Alluvial gully erosion has been one of the dominant contemporary sediment sources in many of the large rivers draining into the Gulf of Carpentaria, yet, fundamental questions persist concerning the phenomenon both in terms of causal mechanisms and extent. In this project a baseline assessment of alluvial gully erosion in four tropical savannah rivers was undertaken resulting in both the development of a gully erosion conceptual model and an assessment of the spatial extent of gully erosion.
Water allocation processes across tropical Australia are struggling with the question of how to acknowledge and protect Aboriginal values and interests in water-dependent ecosystems. Indigenous interests in environmental flows research and water resource policy have tended to be neglected; consequently Aboriginal people have rarely participated equitably in water management decision-making. This project examined international sociological approaches to environmental flow assessment and water management (more)...
This project involved a preliminary’ assessment of the social and economic values associated with Australia’s tropical rivers undertaken for subsequent Land & Water Australia investment in its Tropical Rivers Program.
Associate Professor George Ganff, from the University of Adelaide studied the rivers of northern Australia and particularly those in the Top End of the Northern Territory which are subject to major seasonal changes in flow and inter-annual variability. During the dry season, spring water maintains flow with different water chemistry from the rainfall run-off that constitutes wet season flow.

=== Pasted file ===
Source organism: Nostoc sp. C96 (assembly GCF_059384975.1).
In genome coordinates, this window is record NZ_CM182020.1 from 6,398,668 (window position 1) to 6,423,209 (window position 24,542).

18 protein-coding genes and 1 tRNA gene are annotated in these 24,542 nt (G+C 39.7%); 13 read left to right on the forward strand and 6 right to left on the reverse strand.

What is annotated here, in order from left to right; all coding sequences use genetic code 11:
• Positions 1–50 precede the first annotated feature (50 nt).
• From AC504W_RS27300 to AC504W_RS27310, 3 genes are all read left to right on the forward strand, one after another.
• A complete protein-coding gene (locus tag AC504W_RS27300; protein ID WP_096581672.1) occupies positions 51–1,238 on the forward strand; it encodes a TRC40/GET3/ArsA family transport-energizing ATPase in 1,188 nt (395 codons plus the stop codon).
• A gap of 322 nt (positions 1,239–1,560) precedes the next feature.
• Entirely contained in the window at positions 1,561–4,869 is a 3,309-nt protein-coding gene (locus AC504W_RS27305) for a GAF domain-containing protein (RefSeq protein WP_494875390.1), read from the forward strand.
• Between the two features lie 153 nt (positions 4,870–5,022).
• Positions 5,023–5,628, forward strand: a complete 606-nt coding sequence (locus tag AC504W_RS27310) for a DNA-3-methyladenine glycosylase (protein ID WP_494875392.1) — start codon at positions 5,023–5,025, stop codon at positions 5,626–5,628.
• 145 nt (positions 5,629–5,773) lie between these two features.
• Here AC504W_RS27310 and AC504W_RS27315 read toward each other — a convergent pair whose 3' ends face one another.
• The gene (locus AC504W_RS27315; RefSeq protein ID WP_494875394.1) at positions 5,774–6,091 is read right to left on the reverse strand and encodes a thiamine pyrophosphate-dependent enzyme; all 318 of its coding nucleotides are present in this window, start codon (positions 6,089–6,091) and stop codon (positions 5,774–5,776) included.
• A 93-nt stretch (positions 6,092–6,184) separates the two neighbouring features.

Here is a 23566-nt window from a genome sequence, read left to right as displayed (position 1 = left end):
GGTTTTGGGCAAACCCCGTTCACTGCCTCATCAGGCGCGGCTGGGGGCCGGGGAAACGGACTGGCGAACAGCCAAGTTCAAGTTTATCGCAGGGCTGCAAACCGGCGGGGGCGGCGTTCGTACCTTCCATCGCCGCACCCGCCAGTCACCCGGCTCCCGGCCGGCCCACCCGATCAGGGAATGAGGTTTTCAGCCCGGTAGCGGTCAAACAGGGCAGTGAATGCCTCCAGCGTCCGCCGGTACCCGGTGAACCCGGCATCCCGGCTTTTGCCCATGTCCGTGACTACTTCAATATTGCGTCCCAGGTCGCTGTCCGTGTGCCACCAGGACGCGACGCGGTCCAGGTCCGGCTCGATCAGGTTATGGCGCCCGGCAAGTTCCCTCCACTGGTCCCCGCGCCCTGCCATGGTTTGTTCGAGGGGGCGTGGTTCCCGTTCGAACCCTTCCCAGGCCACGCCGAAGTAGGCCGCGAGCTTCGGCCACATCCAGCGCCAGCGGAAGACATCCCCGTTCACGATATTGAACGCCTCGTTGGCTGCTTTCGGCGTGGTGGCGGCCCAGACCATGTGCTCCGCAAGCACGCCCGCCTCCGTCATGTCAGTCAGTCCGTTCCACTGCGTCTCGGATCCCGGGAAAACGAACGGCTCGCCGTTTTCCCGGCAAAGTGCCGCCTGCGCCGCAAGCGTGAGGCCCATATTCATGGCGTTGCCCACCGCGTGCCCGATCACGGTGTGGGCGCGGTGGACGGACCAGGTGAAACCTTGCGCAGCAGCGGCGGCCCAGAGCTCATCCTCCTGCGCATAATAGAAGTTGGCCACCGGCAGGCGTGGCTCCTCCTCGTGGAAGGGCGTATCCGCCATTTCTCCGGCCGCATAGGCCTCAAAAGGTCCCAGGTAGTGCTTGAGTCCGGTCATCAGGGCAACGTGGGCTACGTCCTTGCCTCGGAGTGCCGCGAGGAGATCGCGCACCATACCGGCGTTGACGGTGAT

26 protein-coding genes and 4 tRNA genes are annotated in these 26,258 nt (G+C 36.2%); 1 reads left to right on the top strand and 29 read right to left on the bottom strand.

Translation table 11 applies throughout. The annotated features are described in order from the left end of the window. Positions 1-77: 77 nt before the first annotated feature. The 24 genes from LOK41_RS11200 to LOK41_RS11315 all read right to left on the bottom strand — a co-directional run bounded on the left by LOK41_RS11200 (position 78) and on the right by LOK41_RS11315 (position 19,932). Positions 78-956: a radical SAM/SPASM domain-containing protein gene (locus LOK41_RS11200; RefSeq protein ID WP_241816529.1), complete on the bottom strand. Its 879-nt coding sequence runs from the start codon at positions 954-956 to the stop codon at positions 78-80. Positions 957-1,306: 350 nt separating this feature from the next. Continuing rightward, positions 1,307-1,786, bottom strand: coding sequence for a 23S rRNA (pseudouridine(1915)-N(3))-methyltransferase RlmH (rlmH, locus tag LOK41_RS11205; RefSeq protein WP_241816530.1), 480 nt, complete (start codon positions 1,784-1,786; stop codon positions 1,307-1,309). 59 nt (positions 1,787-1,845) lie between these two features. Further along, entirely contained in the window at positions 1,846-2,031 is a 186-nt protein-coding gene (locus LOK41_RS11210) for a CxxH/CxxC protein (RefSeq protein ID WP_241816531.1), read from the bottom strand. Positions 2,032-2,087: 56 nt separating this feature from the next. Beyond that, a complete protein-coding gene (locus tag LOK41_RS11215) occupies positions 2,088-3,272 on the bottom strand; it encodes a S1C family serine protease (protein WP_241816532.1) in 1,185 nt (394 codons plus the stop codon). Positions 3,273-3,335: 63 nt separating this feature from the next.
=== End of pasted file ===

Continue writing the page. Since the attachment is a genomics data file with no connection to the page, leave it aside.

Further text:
In response to the need to better understand Australia’s tropical river systems, this project aimed collating available datasets relating to Australia’s Tropical Rivers; and to then produce a set of relevant information suitable for upload to the Australian Natural Resources Atlas.
Freshwater fish diversity for the King Edward River is higher than any previously studied WA river. Twenty-six species were recorded included a likely unidentified species of glassfish. Range extensions were recorded for a number of species. Working with local indigenous communities, aboriginal names were recorded for most species.
Assessment of water development proposals to date has been hampered by the lack of information that can be used to reasonably estimate the volume of water currently available to the environment and the proportion of that water potentially available for consumptive users.
The primary focus of this study was to establish the riparian condition baseline against which future condition trends could be measured; and the development of a robust, repeatable method of analysis.
However, during the course of the study, researchers found that the dramatic changes in woody vegetation in both the channel zone and across floodplains warranted much more detailed investigation to establish:
Ian Halliday of the Southern Fisheries Centre identified that this project will provide greater knowledge of the role of freshwater flow in estuarine-dependent fisheries production across northern Australia. This knowledge will allow for informed sustainable development of tropical water resources, with minimal impacts on fisheries resources.
View this project on the Tropical Rivers and Coastal Knowledge website.